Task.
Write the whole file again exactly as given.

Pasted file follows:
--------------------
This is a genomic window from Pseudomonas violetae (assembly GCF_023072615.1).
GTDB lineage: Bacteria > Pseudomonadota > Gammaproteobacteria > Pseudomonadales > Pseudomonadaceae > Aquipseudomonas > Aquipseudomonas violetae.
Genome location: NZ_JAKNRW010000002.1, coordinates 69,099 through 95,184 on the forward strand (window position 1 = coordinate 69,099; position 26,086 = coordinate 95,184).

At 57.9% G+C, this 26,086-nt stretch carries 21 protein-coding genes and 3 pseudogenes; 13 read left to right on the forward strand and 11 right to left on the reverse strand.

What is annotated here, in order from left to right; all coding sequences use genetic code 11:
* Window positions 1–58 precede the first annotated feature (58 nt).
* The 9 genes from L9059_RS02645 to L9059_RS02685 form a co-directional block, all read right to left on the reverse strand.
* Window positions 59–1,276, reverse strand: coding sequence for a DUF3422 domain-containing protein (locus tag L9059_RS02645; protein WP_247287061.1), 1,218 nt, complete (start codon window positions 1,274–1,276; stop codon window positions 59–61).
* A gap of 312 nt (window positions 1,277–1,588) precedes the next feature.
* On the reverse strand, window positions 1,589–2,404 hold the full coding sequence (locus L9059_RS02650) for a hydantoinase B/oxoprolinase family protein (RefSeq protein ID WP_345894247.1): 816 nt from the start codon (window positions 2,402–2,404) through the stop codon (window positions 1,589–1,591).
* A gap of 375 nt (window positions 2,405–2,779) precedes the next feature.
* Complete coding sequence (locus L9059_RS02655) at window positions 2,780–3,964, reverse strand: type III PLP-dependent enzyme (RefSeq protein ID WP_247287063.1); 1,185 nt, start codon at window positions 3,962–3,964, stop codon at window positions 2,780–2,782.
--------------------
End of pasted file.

This is a genomic window from Pseudomonas violetae (assembly GCF_023072615.1).
GTDB lineage: Bacteria > Pseudomonadota > Gammaproteobacteria > Pseudomonadales > Pseudomonadaceae > Aquipseudomonas > Aquipseudomonas violetae.
Genome location: NZ_JAKNRW010000002.1, coordinates 69,099 through 95,184 on the forward strand (window position 1 = coordinate 69,099; position 26,086 = coordinate 95,184).

At 57.9% G+C, this 26,086-nt stretch carries 21 protein-coding genes and 3 pseudogenes; 13 read left to right on the forward strand and 11 right to left on the reverse strand.

What is annotated here, in order from left to right; all coding sequences use genetic code 11:
* Window positions 1–58 precede the first annotated feature (58 nt).
* The 9 genes from L9059_RS02645 to L9059_RS02685 form a co-directional block, all read right to left on the reverse strand.
* Window positions 59–1,276, reverse strand: coding sequence for a DUF3422 domain-containing protein (locus tag L9059_RS02645; protein WP_247287061.1), 1,218 nt, complete (start codon window positions 1,274–1,276; stop codon window positions 59–61).
* A gap of 312 nt (window positions 1,277–1,588) precedes the next feature.
* On the reverse strand, window positions 1,589–2,404 hold the full coding sequence (locus L9059_RS02650) for a hydantoinase B/oxoprolinase family protein (RefSeq protein ID WP_345894247.1): 816 nt from the start codon (window positions 2,402–2,404) through the stop codon (window positions 1,589–1,591).
* A gap of 375 nt (window positions 2,405–2,779) precedes the next feature.
* Complete coding sequence (locus L9059_RS02655) at window positions 2,780–3,964, reverse strand: type III PLP-dependent enzyme (RefSeq protein ID WP_247287063.1); 1,185 nt, start codon at window positions 3,962–3,964, stop codon at window positions 2,780–2,782.